Donna Jennings was serving as a Christian worker with her husband in Bangladesh when it was clear that things were not well with their son, Micah aged two. She explains how this turned their lives upside down and how her daughter Tabitha has written a book that helps children and adults understand autism
Around one percent of adults and children in the UK are on the autistic spectrum, meaning that they have a developmental disability that affects how they communicate and interact with the world. Premier NexGen asked Donna Jennings about her journey from Bangladesh back to Belfast and how she and her daughter are helping raise understanding in schools at home and abroad.
Premier NexGen: How did it became clear that you wouldn’t be returning to Bangladesh?
Donna Jennings: Many of Micah’s Medical team were Christians and were able to speak into our situation because they understood our lives and how Micah’s needs would disrupt these. As we grappled with eight years of theological training, partnership development, culture learning, building relationships and seeing small seeds of faith come begin to blossom, we realised that the support Micah and our family required would be complex and long term, and so we made the heart-wrenching decision to stay in Belfast. And have wondered at the mysterious and hidden ways of God, that made no sense to us at that time.
PNG: And now you are helping people understand disability?
DJ: Back in Belfast, we walked step by step in faith to rebuild a different kind of life than we had imagined. Our master’s degrees had focused on contextual ecclesiology, and our experience in Bangladesh had let us develop an understanding of the kingdom of God breaking into the world in and from the margins.
My husband, who is mixed race, began working for OMF, a mission agency. Northern Ireland was the last place Nathaniel imagined he might live, but now he is developing intracultural church across UK. I am with the Evangelical Alliance and work alongside the NI church to support an effective Christian witness in a changing culture.
Although my degree and experience in Bangladesh led me into some deep questions of faith, becoming a parent to Micah, who now lives with non-verbal autism, complex needs and profound intellectual disability, has been the deepest journey of my faith. Micah raised questions such as ‘What does it really mean to be human?’ ‘What has God done, in Christ, for the Micahs of this world?’ ‘How have we read Scripture?’ and ‘How can a boy who exists in the world with no words engage with the Word of God?’.
I did a deep dive into disability theology for my personal search, which ended up unfolding some unexpected work for disability within the church and society.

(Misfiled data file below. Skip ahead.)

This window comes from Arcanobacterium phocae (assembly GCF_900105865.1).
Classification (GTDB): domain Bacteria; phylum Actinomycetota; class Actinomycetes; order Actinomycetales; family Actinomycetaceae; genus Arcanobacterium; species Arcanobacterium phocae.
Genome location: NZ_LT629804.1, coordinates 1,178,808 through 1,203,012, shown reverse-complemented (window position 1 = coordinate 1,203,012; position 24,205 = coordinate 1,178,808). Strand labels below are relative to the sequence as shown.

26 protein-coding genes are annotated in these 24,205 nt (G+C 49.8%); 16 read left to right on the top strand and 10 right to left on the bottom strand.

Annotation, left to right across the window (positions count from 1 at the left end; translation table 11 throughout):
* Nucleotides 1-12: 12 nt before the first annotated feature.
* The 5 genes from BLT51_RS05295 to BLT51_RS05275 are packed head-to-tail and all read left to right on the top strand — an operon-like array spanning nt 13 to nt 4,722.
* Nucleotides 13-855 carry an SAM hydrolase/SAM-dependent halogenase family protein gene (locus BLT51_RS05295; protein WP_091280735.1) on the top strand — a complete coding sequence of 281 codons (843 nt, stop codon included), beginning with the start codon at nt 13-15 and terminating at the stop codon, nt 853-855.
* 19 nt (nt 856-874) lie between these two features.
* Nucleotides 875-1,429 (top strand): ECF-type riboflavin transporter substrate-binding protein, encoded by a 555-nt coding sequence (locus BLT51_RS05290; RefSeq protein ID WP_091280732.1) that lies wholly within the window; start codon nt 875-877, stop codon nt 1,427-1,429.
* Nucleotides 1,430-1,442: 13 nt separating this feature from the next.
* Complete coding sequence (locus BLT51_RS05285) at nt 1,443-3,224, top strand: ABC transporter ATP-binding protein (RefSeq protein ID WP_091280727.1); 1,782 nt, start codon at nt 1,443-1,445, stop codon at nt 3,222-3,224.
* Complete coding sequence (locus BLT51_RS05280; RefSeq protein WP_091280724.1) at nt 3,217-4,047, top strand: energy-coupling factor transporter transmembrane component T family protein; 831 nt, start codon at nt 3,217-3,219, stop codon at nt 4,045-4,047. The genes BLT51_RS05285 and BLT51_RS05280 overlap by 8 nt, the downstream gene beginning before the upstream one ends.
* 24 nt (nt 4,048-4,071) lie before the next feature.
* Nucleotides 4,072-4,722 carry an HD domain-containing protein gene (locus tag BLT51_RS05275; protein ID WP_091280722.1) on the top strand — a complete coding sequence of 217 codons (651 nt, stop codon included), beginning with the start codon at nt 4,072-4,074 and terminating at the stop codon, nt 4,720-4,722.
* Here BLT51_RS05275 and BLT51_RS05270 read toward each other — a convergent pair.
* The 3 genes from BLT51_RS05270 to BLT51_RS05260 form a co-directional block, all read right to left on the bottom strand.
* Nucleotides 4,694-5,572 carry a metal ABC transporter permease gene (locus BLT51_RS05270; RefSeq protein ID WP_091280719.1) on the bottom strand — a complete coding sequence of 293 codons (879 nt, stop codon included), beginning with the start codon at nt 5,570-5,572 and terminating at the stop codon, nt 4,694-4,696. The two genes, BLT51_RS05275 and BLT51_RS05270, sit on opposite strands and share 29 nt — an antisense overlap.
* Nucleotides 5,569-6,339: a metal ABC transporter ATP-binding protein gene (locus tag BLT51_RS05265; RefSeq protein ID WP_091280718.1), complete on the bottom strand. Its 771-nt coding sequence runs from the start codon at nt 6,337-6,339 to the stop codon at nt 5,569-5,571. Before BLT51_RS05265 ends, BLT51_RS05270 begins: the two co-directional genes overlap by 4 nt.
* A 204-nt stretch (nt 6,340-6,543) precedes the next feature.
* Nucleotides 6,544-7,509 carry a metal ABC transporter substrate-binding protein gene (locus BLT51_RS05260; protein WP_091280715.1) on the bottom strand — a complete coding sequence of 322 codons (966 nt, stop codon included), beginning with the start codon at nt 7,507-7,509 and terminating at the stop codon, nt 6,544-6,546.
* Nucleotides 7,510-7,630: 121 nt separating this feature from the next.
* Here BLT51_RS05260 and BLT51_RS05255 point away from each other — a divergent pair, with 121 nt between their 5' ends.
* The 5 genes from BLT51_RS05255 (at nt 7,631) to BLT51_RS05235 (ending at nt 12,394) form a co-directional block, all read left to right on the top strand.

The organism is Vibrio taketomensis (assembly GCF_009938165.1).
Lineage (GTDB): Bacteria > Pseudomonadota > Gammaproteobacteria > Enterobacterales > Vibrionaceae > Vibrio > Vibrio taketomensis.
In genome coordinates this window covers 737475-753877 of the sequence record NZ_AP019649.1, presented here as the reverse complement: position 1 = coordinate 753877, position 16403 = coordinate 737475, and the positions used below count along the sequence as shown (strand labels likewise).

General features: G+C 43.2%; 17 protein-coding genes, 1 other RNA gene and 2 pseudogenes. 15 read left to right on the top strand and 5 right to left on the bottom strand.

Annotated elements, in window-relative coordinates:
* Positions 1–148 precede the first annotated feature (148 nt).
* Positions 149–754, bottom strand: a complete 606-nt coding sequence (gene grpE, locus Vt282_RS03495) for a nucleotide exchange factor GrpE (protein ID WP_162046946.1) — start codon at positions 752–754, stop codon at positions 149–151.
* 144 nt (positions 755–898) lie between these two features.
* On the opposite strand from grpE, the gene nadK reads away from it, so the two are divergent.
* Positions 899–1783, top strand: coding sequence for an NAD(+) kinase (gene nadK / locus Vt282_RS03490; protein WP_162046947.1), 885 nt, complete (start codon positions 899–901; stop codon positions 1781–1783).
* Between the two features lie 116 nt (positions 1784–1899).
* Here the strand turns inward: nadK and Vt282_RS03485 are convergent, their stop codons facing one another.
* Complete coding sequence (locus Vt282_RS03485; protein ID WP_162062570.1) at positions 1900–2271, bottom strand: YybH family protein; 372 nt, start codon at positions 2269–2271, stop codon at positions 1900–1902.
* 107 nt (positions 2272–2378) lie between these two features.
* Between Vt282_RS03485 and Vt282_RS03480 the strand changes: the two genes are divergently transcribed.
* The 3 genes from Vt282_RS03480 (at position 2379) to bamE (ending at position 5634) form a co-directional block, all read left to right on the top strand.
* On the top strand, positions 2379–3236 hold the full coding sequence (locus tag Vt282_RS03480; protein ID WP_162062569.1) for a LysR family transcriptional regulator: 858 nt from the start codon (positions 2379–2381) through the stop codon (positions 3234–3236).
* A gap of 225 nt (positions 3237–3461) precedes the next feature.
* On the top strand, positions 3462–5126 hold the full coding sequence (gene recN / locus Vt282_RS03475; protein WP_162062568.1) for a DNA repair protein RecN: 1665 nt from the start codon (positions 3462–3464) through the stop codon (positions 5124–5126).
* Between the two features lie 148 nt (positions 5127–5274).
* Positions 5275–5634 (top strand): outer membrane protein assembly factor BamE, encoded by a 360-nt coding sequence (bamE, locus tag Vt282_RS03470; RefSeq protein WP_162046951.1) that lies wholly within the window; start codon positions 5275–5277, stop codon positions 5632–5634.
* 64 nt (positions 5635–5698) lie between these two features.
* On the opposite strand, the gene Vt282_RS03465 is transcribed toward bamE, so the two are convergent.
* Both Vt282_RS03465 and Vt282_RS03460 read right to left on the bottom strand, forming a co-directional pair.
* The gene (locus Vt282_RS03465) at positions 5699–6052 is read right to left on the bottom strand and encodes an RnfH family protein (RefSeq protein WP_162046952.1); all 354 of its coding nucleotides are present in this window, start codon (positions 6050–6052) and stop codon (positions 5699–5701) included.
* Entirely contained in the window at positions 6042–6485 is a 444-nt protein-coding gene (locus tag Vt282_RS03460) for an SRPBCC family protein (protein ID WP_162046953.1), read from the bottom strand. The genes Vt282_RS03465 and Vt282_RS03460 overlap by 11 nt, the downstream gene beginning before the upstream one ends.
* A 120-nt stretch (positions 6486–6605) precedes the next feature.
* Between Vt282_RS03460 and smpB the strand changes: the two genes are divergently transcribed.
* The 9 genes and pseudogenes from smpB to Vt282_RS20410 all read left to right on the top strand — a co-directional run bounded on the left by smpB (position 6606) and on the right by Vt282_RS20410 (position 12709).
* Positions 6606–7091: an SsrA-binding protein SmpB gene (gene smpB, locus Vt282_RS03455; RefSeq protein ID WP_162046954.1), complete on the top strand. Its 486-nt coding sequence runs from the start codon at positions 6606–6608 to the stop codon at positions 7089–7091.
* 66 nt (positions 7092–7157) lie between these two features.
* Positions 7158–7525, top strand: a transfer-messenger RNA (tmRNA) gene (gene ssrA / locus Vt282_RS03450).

PNG: How did Tabitha come to write a book about her older brother?
DJ: While I processed the loss of the son and life I had expected, Tabitha has never understood Micah’s disabilities and needs to be anything other than the norm. Micah has always been and will always be primarily her big brother. Aged four, she began to discuss what she and Micah would be when they grew up, and as I prepared to explain what Micah’s future looked like, she said: “Mummy, he will be my children’s uncle.”
Tabitha, now eleven, has a gift for imaginative writing. Her teacher, a deeply invested Christian, gave Tabitha space to tell the class stories about Micah. The rest of Tabitha’s class had never met a non-verbal child with more complex needs. Tabitha’s stories about Micah were so positive, child-friendly and entertaining, they became an important experience for the whole class, who were learning not just about Micah but began imagining a new way to be friends with other children despite difference.
Her teacher and I agreed these need to go wider than this one classroom.
The class teacher invited a contact in the printing industry, who helped Tabitha to write, illustrate and format her stories into a children’s book, My Big, Little Brother. We started a crowdfunding page, hoping to raise £300 for a small number of copies, but in under two weeks we had raised nearly £3,000 from people across the world!
PNG: And what’s the future?
J: We held a small book launch at the end of June for the school community and key professionals. The BBC were delighted to do some media coverage, that generated interest not just in Northern Ireland but globally. We have met with the Department of Education to explore the use of the book within NI primary schools, and we are in conversation with children’s rights organisations to raise the issue of how we might represent non-verbal children’s voice within public sphere. However, we are still seeking out the right publisher who can help make this book widely available.